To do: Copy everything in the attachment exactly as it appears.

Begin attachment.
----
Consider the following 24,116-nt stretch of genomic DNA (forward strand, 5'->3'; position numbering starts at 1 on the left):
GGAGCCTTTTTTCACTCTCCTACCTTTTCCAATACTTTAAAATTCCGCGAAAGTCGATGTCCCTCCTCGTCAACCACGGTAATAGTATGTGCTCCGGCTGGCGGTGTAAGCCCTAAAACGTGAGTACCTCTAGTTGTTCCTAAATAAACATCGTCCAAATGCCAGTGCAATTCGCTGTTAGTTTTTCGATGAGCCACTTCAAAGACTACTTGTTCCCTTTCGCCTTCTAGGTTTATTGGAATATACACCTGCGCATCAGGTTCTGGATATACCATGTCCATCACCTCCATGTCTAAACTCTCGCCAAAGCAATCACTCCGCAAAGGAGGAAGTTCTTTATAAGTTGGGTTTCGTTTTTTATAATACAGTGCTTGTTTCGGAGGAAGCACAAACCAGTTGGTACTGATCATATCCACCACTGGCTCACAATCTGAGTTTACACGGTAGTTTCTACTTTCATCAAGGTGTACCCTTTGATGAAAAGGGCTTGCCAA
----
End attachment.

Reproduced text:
Consider the following 24,116-nt stretch of genomic DNA (forward strand, 5'->3'; position numbering starts at 1 on the left):
GGAGCCTTTTTTCACTCTCCTACCTTTTCCAATACTTTAAAATTCCGCGAAAGTCGATGTCCCTCCTCGTCAACCACGGTAATAGTATGTGCTCCGGCTGGCGGTGTAAGCCCTAAAACGTGAGTACCTCTAGTTGTTCCTAAATAAACATCGTCCAAATGCCAGTGCAATTCGCTGTTAGTTTTTCGATGAGCCACTTCAAAGACTACTTGTTCCCTTTCGCCTTCTAGGTTTATTGGAATATACACCTGCGCATCAGGTTCTGGATATACCATGTCCATCACCTCCATGTCTAAACTCTCGCCAAAGCAATCACTCCGCAAAGGAGGAAGTTCTTTATAAGTTGGGTTTCGTTTTTTATAATACAGTGCTTGTTTCGGAGGAAGCACAAACCAGTTGGTACTGATCATATCCACCACTGGCTCACAATCTGAGTTTACACGGTAGTTTCTACTTTCATCAAGGTGTACCCTTTGATGAAAAGGGCTTGCCAA